:SUBJS = last(split_ids)
end``````
15Ã—7 DataFrame
Row IDS 0.0 30 min 1 hrs 2 hrs 4 hrs SUBJS
SubStrinâ€¦ Float64 Float64 Float64 Float64 Float64 SubStrinâ€¦
1 ID001 17.9 16.5 15.5 10.2 17.4 S001
2 ID001 11.9 13.7 11.7 16.0 16.9 S002
3 ID001 14.5 11.0 17.4 10.4 14.1 S003
4 ID002 18.9 18.3 13.6 16.8 18.2 S001
5 ID002 12.1 11.8 11.5 12.6 17.8 S002
6 ID002 10.5 17.4 18.3 19.7 18.3 S003
7 ID003 18.4 18.4 14.9 13.4 18.0 S001
8 ID003 13.1 17.2 10.6 10.2 17.5 S002
9 ID003 18.5 10.1 19.1 10.1 15.2 S003
10 ID004 15.3 18.9 18.3 15.5 17.2 S001
11 ID004 10.5 18.9 10.3 15.6 15.9 S002
12 ID004 16.4 19.2 15.5 19.1 17.6 S003
13 ID005 11.1 16.1 18.0 19.2 17.7 S001
14 ID005 12.4 16.7 11.9 13.0 14.4 S002
15 ID005 10.2 11.4 15.3 19.9 13.8 S003
Note

We cover transformations and the `@astable` macro in Manipulating Tables with `DataFramesMeta.jl` in our Data Wrangling in Julia tutorials. Donâ€™t forget to check it out.

Now we can repeat the same code as before but facetting our `row`s by `:IDS` and our `col`s by `:SUBJS`. This is a much better visualization and showcase the full power of `AoG.jl`â€™s functionality:

``````data(split_df) *
mapping(labels .=> "Dosage") *
mapping(;
color = dims(1) => renamer(labels) => "Time",
dodge = dims(1) => renamer(labels) => "Time",
row = :IDS,
col = :SUBJS,
) *
visual(BarPlot) |> draw``````

We can also combine a `mapping()` layer that has any `dims()` in them with any other layer. For example, if we use the `linear()` transformation from Tutorial 3 - Plotting Statistical Visualizations with `AlgebraOfGraphics.jl`, it just works.

This next plot compares the column `2` (`0.0`, the initial dosage) in the `x`-axis (as the first positional argument inside `mapping()`) with the other remaining columns `3:6` (the subsequent dosage measurements) in the `y`-axis (the second positional argument inside `mapping()`) by using a `Scatter` transformation inside `visual()` along with a `linear()` transformation:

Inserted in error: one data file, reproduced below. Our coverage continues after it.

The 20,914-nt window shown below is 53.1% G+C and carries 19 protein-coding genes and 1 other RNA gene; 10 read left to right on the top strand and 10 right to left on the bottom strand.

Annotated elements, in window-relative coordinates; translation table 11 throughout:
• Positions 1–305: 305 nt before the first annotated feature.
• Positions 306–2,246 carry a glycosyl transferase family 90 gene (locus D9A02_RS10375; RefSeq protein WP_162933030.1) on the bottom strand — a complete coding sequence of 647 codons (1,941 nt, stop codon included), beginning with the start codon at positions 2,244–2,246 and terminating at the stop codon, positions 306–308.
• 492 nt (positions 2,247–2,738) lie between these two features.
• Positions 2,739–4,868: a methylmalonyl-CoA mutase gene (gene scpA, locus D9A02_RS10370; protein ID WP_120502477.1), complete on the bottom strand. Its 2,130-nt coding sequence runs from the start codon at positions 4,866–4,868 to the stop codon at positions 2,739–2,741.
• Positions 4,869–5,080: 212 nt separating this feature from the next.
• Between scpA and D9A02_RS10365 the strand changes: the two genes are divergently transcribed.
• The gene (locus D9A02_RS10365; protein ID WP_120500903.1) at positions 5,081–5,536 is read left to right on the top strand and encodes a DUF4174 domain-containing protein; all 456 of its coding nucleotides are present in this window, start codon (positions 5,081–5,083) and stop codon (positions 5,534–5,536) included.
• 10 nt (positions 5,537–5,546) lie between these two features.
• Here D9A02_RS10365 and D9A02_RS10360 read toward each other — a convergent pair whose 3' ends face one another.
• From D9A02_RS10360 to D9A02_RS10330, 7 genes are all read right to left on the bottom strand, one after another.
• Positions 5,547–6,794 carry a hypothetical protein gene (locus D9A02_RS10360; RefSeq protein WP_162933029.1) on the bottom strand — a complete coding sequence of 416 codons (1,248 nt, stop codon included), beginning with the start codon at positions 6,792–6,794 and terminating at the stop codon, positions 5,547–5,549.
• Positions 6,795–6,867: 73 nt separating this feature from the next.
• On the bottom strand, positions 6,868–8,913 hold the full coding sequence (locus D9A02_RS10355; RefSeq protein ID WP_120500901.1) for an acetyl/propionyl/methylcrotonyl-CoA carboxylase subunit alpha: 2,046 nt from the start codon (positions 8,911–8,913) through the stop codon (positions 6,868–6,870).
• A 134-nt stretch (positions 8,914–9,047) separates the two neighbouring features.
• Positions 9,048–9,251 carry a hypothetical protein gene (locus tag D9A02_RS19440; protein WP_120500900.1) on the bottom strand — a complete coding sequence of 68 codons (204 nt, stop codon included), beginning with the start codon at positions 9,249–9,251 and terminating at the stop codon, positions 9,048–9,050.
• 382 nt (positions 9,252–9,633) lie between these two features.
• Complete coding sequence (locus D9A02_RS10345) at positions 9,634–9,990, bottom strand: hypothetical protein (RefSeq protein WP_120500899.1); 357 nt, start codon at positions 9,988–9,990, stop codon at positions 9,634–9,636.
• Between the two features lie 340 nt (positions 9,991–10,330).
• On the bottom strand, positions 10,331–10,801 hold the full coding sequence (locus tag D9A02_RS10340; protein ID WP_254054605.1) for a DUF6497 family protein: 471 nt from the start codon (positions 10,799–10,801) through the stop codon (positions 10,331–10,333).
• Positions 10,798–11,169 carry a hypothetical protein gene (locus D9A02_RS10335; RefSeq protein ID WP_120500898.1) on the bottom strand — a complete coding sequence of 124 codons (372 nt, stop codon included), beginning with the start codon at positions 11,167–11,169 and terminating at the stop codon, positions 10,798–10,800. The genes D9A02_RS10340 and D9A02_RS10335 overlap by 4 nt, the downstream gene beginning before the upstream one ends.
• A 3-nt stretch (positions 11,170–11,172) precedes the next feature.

``````data(wide_df) *
mapping(
2 => "Initial Dosage",
3:6 .=> "After Dosage";
color = dims(1) => renamer(labels[2:end]),
) *
(linear() + visual(Scatter)) |> draw``````

Thereâ€™s nothing special about `dims(1)`: it just tells `AoG.jl` to use the first positional argument in `mapping()`. We can do an example where we use both `dims(1)` and `dims(2)` inside `row` and `col` `mapping()`â€™s keywords arguments, respectively.

The first positional argument is the first two columns of `wide_df`: `0.0` and `30 min`. The second positional argument is the subsequent two columns: `1 hrs` and `2 hrs`.

``````data(wide_df) *
mapping(["0.0", "30 min"], ["2 hrs" "1 hrs"]; col = dims(1), row = dims(2)) *
(linear() + visual(Scatter)) |> draw``````
Tip

Note that we are using the common 1-D array (vector) as the first positional argument, but we are using a row vector (without the `,`) as the second positional argument.

This is because `AoG.jl` will combine them, and since we want the outer product of these vectors, we have to use one of them as a row vector. Also the elements inside the row vector are ordered different because of such operation.

2 ðŸŒ” `facet` arguments: `link[x|y]axes`

We can control how x- and y-axes behave while faceting. This is done with the `facet` keyword inside the `draw()` function.

To pass keyword arguments to customize `facet`â€™s attributes, you need to pass a `NamedTuple` of the desired keyword arguments to `draw()` via:

``draw(...; facet = (; keyword_1 = value_1, keyword_2 = value_2))``

To begin, letâ€™s create a `Layer`/`Layers` object for us to call inside `draw()`. We use the same visualization specifications as above:

``````plt =
data(wide_df) *
mapping(["0.0", "30 min"], ["2 hrs" "1 hrs"]; col = dims(1), row = dims(2)) *
(linear() + visual(Scatter));``````

`link[x|y]axes` takes three options:

1. `:all`: links all axes.
2. `:none`: unlinks all axes.
3. `:minimal`: links x-axes in each column / y-axes in each row

`AoG.jl`â€™s default is `:all` for both x and y:

``draw(plt; facet = (; linkxaxes = :all, linkyaxes = :all))``

Now, the second option: fully unlinked axes can be specified with `:none`. Notice that now all 4 facets have their own individual x- and y-axis:

``draw(plt; facet = (; linkxaxes = :none, linkyaxes = :none))``

Now the `:minimal` option, you can see how rows 1 and 2 have different y-axes and vice versa for the x-axis:

``draw(plt; facet = (; linkxaxes = :minimal, linkyaxes = :minimal))``